Bursitis and tendinopathies ("tennis player" and "golfer" elbows)

What are they?

The tendons are sturdy bands that connect the muscles to the bone. Tendonopathies are tendon problems that can result from repetitive activities or sudden trauma that cause inflammation (tendinitis) or age-related degenerative and aging changes (tendinosis); can sometimes be associated with other conditions, including rheumatic diseases.

These types of conditions are the most frequent affecting the elbow. The tennis elbow or lateral epicondylitis affects the outer face of the elbow; the golfer's elbow or medial epicondylitis occurs when the medial aspect of the elbow is involved. Despite the concepts, elbow tendinopathies do not only result from sportsmanship, but also from work activities that involve repetitive and forced use of the wrist and forearm muscles.


What are the symptoms?

Tendinopathies usually affect the elbow of the dominant limb (eg, right arm in a right handed person). Symptoms include: pain in the elbow that extends to the arm or along the forearm, weakness of the forearm, sudden or progressive onset of pain with aggravation with efforts and mobilities.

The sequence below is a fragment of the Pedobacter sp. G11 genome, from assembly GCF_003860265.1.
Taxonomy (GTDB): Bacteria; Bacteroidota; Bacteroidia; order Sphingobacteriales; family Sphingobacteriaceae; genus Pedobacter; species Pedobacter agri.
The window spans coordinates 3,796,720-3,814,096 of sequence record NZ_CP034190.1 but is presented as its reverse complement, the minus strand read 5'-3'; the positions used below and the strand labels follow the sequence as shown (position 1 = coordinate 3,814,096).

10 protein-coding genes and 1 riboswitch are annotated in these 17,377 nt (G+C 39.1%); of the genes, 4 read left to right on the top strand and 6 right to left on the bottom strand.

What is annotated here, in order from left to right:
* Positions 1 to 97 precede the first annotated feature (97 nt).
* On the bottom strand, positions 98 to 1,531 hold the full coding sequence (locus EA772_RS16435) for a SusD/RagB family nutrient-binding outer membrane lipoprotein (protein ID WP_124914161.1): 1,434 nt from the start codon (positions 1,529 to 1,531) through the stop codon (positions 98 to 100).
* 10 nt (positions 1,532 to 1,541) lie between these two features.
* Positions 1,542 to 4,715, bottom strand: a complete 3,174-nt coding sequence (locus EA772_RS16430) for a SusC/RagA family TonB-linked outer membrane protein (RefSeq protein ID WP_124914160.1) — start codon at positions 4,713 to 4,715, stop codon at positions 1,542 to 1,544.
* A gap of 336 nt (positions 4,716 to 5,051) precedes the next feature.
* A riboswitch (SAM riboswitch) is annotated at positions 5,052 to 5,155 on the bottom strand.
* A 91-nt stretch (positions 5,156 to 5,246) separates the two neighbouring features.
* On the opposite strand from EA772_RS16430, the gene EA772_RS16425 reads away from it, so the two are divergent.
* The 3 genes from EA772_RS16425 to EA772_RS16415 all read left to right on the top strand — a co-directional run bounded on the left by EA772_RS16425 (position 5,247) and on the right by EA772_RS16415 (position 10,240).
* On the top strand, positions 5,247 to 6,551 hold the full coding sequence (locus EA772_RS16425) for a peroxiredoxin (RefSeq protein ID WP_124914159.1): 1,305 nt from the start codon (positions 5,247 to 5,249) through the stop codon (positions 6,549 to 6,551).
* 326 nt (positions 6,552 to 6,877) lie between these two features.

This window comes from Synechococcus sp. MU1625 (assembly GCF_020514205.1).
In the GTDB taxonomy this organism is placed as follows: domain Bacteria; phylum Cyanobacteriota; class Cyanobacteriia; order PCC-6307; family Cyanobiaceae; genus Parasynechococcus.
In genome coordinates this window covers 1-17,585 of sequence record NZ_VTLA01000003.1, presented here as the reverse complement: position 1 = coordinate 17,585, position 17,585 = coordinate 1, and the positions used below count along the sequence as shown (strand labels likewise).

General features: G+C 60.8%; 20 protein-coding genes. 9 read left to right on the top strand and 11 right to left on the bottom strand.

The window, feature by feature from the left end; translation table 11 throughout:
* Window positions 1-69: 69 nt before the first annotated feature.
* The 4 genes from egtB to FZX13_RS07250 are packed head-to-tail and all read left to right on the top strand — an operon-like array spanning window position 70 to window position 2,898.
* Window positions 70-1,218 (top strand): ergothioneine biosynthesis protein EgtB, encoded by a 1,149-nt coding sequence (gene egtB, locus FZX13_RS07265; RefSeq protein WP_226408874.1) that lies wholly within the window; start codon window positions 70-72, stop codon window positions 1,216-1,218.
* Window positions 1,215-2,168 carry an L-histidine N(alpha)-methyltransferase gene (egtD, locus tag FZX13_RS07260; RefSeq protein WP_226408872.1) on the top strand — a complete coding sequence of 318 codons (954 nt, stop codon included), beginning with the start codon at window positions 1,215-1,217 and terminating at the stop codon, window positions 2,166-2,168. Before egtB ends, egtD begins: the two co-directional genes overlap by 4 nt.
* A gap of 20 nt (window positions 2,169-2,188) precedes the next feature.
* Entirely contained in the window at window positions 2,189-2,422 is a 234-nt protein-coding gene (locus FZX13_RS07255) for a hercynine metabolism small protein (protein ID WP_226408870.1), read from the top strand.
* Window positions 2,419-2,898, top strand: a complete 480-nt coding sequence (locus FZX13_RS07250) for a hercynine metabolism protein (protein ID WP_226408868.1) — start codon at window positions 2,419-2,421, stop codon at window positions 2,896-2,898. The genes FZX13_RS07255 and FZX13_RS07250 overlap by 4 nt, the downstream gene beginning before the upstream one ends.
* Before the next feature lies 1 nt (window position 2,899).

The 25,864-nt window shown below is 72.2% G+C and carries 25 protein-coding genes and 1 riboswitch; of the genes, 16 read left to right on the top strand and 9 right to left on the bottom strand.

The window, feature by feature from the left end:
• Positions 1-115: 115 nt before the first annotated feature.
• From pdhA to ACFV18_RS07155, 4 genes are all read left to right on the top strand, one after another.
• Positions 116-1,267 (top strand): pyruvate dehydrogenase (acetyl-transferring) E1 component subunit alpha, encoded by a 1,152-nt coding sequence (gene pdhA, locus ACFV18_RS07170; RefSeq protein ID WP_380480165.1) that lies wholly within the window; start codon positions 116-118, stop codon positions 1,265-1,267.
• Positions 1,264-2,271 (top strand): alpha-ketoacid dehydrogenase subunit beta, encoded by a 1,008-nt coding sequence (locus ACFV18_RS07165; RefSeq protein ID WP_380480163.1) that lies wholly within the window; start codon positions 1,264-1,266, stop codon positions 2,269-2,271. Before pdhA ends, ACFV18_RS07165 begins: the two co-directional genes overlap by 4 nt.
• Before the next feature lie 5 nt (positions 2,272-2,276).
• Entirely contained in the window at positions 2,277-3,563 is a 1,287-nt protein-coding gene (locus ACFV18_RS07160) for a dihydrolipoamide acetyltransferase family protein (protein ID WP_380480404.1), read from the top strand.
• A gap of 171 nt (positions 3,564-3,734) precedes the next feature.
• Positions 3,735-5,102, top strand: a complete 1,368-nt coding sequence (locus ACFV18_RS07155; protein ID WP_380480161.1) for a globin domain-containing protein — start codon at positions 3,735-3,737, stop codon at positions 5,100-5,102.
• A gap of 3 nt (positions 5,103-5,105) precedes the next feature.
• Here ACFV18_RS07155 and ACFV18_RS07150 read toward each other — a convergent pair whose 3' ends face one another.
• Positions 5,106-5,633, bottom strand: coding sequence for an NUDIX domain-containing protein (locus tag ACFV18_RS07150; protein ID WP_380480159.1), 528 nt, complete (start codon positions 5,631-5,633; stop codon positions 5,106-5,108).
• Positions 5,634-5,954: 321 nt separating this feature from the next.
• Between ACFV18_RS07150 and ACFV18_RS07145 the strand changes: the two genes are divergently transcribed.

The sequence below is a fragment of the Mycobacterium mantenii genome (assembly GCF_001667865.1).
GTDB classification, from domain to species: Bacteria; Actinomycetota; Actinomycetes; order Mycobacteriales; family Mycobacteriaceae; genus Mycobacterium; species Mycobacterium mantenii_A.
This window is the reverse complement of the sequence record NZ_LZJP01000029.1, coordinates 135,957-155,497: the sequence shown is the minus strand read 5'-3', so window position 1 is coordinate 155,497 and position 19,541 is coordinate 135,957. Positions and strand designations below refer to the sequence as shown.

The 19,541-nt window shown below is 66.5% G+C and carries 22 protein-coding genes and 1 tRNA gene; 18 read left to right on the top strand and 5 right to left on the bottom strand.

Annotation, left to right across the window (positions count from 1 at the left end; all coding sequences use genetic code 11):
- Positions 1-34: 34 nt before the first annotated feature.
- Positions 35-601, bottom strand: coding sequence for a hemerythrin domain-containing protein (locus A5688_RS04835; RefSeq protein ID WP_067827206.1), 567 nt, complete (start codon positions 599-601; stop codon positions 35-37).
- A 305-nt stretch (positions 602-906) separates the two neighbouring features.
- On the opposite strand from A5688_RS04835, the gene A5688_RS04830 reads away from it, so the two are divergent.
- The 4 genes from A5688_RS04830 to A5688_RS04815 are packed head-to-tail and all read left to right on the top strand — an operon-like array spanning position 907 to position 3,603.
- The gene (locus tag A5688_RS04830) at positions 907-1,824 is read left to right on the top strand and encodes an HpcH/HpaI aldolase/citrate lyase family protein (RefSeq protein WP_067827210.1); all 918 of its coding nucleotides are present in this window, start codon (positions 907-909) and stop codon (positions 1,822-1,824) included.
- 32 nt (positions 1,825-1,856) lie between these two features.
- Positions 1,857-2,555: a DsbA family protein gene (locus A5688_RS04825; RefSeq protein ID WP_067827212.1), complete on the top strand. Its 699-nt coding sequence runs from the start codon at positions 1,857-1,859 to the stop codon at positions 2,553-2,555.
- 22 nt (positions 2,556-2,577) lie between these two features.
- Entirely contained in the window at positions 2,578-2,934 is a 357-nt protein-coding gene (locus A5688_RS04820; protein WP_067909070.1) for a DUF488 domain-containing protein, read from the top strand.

How is the diagnosis made?

The diagnosis is usually clinical, based on the description of the symptoms by the patient, on the observation and objective examination performed by the physician, and as a rule, complementary diagnostic tests are not necessary.


What are the therapeutic options?

Treatment should initially be conservative, based on the reduction of activities that promote the worsening of the pathology and analgesic or anti-inflammatory medication. Orthotics and directed physiotherapy may be used. Patients generally respond well to this approach, which can take 6 to 12 months to resolve.

If pain persists, local corticosteroid infiltration may be required and compounds derived from the patient's own blood, such platelet-rich plasma, are also currently being used.

Surgery is not usually necessary and is only indicated in resistant cases after 6 or more months of treatment.